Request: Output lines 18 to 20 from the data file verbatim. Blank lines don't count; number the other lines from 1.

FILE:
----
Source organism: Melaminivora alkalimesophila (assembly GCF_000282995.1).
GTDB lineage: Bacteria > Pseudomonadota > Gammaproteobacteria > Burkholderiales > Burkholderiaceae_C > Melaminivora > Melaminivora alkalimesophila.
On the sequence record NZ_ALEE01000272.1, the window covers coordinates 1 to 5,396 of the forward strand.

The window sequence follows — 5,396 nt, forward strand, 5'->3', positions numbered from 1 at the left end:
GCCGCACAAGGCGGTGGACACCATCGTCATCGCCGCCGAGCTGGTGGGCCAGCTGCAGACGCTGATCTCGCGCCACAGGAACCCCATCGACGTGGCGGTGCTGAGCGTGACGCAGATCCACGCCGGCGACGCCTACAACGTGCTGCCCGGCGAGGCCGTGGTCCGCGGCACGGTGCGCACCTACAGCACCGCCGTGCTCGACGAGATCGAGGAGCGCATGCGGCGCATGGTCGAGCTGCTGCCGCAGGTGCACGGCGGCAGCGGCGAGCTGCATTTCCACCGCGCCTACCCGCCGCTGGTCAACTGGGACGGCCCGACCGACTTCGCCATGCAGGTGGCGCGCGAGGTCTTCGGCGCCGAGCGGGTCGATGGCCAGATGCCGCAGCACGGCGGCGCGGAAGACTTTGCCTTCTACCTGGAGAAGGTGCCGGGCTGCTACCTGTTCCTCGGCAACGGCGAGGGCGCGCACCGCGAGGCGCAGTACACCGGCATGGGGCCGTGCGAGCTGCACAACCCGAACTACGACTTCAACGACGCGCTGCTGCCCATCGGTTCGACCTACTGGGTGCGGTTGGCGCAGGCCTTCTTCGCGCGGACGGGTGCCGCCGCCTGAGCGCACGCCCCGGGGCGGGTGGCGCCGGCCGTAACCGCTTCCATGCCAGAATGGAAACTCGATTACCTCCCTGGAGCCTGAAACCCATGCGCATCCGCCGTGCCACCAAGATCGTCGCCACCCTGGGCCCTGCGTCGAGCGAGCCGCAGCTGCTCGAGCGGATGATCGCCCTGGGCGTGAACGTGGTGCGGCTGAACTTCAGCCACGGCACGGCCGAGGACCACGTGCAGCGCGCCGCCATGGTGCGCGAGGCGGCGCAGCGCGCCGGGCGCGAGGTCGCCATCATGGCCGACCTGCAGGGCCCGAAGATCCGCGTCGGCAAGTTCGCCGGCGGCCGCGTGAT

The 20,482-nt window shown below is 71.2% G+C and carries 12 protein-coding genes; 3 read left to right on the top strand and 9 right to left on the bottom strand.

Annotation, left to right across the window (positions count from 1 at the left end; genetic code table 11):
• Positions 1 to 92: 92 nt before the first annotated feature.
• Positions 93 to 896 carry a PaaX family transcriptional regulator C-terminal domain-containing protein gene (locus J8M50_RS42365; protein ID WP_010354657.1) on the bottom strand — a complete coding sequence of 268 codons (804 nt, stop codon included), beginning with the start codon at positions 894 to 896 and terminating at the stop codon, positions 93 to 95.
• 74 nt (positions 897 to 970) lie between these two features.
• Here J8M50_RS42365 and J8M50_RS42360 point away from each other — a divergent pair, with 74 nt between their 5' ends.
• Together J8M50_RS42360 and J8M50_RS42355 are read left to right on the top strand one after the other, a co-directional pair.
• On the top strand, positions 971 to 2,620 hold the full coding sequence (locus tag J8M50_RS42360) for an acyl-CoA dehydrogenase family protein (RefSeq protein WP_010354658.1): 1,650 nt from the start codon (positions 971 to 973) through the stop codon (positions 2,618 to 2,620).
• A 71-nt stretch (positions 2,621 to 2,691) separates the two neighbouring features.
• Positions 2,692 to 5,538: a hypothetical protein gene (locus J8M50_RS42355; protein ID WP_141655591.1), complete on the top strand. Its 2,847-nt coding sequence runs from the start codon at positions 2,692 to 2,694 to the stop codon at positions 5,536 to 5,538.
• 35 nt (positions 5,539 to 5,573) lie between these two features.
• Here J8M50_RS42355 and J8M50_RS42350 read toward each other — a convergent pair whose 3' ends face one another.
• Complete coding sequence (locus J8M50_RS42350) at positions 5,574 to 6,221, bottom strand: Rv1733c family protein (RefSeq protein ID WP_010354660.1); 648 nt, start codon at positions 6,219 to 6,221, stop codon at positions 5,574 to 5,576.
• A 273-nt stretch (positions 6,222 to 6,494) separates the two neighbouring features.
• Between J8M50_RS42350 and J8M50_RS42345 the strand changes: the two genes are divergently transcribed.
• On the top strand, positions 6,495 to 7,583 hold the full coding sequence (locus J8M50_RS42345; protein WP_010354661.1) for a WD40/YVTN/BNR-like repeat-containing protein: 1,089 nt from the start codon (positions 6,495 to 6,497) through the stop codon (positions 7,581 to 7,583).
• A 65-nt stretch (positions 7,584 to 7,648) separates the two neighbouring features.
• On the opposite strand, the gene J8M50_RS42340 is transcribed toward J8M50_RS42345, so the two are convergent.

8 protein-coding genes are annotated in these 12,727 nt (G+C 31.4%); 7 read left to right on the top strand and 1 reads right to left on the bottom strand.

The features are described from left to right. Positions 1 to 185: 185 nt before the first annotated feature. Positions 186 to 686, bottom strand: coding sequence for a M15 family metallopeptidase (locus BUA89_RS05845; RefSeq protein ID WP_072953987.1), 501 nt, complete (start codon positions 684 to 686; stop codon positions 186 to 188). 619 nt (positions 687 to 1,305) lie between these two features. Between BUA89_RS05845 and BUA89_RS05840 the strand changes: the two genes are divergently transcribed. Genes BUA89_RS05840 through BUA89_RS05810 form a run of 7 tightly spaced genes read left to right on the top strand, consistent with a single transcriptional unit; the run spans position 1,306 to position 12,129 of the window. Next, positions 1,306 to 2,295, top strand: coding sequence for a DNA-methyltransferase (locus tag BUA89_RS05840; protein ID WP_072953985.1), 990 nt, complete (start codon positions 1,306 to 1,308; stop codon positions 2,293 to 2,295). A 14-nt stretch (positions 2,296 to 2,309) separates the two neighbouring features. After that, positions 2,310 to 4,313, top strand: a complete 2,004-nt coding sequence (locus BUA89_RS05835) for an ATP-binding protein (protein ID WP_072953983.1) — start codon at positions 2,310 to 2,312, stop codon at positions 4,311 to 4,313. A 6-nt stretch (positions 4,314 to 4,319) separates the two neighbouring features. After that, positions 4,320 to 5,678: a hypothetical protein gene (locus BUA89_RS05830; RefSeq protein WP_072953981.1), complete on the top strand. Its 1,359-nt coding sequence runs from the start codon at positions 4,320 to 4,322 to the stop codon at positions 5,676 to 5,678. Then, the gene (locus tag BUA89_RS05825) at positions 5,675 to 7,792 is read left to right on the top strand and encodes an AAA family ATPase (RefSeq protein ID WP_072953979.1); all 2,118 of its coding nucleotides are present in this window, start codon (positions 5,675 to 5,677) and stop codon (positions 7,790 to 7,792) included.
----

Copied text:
• Complete coding sequence (locus J8M50_RS42350) at positions 5,574 to 6,221, bottom strand: Rv1733c family protein (RefSeq protein ID WP_010354660.1); 648 nt, start codon at positions 6,219 to 6,221, stop codon at positions 5,574 to 5,576.
• A 273-nt stretch (positions 6,222 to 6,494) separates the two neighbouring features.
• Between J8M50_RS42350 and J8M50_RS42345 the strand changes: the two genes are divergently transcribed.